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Stanley No. 5 Hand Plane

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Blog entry by Rahm_of_the_Woods posted 1412 days ago 2090 reads 0 times favorited 9 comments Add to Favorites Watch

I have recently acquired a Stanley No. 5 Hand Plane. The guy who sold it to me thought it was from the 1950’s and said it belong to his father. I was suspicious of this so I read a type study on Stanley tools. From the specific stamping and style of manufacturing of this specific plane, I believe it to be one of the models produced from 1876-1880. It looks like this plane probably came from my friends great-grandfather, not his father!!!

Any idea what this tool might be worth? I know these planes were quite common… I bought the plane for $20 dollars, so I am positive I got a deal! Any feedback would be appreciated!

Take care,

Bryan

-- Imagination opens the gates of the universe. –William Patten



9 comments so far

View Jim's profile

Jim

225 posts in 2270 days


#1 posted 1412 days ago

I’m not sure the value but it sounds like a great old plane to restore and put back to work. Post a photo, I’d love to see it.

-- Jim in Langley BC Canada --- www.sollows.ca

View dbhost's profile

dbhost

5378 posts in 1857 days


#2 posted 1412 days ago

Not sure what a collector would value a fairly common old hand plane at, but that is a nice addition to any wood shop for sure.

-- My workshop blog can be found at http://daves-workshop.blogspot.com

View ars's profile

ars

30 posts in 1530 days


#3 posted 1412 days ago

I second Jim, let’s see a picture. I’m by no means an expert, but the value’s gonna depend on the condition, ie: can it be made usable again? and if so, how much work is it gonna be? $20 sounds about right for a #5.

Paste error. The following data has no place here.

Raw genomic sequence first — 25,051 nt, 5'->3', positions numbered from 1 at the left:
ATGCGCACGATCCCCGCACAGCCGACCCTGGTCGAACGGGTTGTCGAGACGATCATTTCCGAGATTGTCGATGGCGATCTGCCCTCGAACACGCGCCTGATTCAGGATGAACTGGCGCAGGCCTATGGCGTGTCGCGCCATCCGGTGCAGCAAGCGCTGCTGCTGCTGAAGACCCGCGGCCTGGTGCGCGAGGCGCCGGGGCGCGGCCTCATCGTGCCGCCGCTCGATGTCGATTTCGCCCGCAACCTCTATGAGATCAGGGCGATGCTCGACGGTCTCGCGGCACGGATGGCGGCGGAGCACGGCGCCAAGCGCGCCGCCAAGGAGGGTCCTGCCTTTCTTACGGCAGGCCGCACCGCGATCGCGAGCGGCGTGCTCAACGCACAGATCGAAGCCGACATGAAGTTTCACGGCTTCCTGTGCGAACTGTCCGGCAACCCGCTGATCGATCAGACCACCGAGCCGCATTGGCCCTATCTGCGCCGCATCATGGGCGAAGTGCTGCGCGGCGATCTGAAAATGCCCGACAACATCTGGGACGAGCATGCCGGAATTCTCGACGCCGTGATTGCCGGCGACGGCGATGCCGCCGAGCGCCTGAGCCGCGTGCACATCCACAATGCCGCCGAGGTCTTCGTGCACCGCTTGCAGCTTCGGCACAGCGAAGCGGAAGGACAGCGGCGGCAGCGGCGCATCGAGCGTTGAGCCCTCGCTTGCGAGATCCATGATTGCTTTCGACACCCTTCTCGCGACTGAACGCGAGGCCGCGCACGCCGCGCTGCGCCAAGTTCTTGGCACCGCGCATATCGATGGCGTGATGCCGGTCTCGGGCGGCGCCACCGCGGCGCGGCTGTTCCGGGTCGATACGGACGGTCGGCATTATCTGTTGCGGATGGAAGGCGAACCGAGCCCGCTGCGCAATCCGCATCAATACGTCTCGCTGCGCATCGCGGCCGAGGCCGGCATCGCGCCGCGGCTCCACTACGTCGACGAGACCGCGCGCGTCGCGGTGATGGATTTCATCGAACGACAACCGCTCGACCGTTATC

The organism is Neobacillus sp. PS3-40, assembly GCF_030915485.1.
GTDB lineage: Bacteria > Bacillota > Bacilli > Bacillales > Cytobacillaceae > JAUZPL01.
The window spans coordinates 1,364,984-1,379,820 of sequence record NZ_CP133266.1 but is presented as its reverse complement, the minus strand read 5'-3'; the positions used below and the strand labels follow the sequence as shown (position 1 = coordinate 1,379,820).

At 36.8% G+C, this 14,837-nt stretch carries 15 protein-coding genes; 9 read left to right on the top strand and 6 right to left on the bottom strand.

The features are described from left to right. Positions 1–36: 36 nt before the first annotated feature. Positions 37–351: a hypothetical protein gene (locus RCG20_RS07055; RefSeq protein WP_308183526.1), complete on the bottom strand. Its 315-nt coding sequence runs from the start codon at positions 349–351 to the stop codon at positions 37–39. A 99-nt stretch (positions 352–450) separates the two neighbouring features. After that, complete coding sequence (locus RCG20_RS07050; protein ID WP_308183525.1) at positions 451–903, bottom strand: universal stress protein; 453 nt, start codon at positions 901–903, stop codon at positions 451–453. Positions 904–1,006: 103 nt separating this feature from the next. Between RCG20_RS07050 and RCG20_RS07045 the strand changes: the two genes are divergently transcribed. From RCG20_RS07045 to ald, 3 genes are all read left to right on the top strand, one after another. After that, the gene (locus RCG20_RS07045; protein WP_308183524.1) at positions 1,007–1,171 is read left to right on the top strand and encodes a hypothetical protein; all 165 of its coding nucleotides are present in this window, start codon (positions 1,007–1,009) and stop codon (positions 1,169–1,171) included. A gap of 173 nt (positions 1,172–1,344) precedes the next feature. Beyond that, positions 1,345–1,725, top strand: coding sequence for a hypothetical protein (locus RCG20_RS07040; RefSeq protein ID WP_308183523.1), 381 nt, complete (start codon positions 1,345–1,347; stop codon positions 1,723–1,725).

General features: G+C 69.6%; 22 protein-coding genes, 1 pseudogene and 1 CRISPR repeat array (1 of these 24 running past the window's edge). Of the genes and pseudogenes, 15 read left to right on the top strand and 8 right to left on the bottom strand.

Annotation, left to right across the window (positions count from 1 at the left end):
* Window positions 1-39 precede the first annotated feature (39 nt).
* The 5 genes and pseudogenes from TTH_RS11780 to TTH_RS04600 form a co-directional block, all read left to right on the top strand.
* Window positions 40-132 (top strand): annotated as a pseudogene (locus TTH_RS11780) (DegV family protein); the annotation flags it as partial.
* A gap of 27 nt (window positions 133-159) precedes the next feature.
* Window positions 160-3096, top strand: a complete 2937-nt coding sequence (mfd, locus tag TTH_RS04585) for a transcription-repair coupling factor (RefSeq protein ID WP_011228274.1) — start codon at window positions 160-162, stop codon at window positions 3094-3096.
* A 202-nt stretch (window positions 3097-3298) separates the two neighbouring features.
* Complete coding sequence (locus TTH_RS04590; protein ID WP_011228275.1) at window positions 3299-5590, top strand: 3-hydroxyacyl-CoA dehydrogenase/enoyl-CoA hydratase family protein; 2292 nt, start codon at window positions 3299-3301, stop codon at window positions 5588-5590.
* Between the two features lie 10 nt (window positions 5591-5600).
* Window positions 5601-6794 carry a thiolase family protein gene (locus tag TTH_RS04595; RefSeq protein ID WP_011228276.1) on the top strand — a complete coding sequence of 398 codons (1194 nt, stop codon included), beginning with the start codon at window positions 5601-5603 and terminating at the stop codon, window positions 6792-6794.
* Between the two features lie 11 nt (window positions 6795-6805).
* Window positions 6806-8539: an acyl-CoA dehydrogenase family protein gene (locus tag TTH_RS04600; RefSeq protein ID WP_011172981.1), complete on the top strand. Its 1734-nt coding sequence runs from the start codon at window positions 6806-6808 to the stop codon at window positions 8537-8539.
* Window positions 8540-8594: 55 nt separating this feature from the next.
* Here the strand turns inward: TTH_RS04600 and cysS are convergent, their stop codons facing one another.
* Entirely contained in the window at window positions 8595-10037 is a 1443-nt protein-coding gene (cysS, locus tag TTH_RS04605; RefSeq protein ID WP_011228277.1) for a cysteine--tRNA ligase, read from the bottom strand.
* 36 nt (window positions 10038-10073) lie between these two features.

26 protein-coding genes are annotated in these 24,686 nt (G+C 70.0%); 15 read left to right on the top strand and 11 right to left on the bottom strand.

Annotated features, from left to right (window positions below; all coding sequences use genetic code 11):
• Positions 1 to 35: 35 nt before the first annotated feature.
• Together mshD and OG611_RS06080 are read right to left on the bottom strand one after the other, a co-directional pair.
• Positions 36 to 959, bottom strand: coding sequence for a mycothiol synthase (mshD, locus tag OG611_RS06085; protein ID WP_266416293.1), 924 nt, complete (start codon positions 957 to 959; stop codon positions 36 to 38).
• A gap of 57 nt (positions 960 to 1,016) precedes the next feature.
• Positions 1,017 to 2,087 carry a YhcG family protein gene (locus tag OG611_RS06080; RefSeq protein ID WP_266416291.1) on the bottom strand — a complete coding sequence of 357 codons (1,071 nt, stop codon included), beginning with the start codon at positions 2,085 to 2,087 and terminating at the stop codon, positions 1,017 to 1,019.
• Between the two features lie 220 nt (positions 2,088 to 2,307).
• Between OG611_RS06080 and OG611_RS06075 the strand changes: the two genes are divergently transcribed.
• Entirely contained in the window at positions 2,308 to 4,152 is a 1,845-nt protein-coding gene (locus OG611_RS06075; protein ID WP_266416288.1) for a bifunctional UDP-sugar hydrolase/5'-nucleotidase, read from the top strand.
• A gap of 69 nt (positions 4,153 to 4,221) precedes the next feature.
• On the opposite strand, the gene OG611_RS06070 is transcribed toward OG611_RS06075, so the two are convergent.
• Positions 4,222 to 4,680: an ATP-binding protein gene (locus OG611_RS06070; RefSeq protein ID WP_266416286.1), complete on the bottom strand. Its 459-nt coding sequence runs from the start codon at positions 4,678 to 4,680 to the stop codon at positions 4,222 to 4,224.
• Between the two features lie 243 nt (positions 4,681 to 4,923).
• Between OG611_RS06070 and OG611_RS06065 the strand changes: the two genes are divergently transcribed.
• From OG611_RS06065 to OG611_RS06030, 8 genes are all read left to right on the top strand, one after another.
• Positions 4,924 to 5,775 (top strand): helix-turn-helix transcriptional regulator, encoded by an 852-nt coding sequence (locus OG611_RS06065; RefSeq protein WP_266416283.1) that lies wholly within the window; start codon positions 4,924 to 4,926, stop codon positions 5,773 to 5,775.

View Rahm_of_the_Woods's profile

Rahm_of_the_Woods

37 posts in 1413 days


#4 posted 1412 days ago

-- Imagination opens the gates of the universe. –William Patten

View Rahm_of_the_Woods's profile

Rahm_of_the_Woods

37 posts in 1413 days


#5 posted 1412 days ago

Here are a few pictures of my find. It was covered in a thick coat of oil and dust, thus it was fairly well preserved. There is a bit of surface rust, but it looks like it could be polished up with little trouble. I took it for a test spin, and it was making shavings like it was three days old! I am thrilled to have a tool like this in my shop, but I wanted to find out how much it was worth before I did something that would devalue the antiquity.

-- Imagination opens the gates of the universe. –William Patten

View BigTiny's profile

BigTiny

1664 posts in 1513 days


#6 posted 1412 days ago

Any usable plane is worth more than that. You got a good deal. As for the antiquity factor, I have no idea. If it were mine, the rust would go and the blade would be sharpened and lapped. Looking nice makes it work better believe it or not. You tend to respect a good looking tool more and thus pay more attention when applying it to the wood.

-- The nicer the nice, the higher the price!

View swirt's profile

swirt

1937 posts in 1597 days


#7 posted 1411 days ago

A broken tote but that’s no big deal. It may have been his dad’s and some other family’s before that. These things change hands fairly often in their long lives.

It is a good plane that could sell for ~$60 on ebay as it is. Provided that all the other stuff is in good working order, it can be an excellent plane. If you are into woodworking, tune it up and put it to work. You will enjoy it.

-- Galootish log blog, http://www.timberframe-tools.com

View Richard Dunlap's profile

Richard Dunlap

64 posts in 1490 days


#8 posted 1411 days ago

It has no collector value, but will make an exellent user. Ones like it generally go for around $40 on e-bay plus around $15 shipping. You got a great deal on a very good plane. To buy a new one of equal quality would cost $100 +.

View 8iowa's profile

8iowa

1489 posts in 2386 days


#9 posted 1411 days ago

At the WIA Conference last week-end, handplane guru Chris Schwarz said that the rarest planes are rare because they wern’t very useful, thus not many people purchased them, and not many were produced.

Stanley’s #5 was/is probably the most useful hand plane ever offered to the public. Thus, they can be found in great numbers. While your #5 is old, it is not going to be anywhere near as valuable, as some of the limited use planes that no one wanted to buy back when.

Therefore clean up and tune up your #5 and enjoy using it.

-- "Heaven is North of the Bridge"

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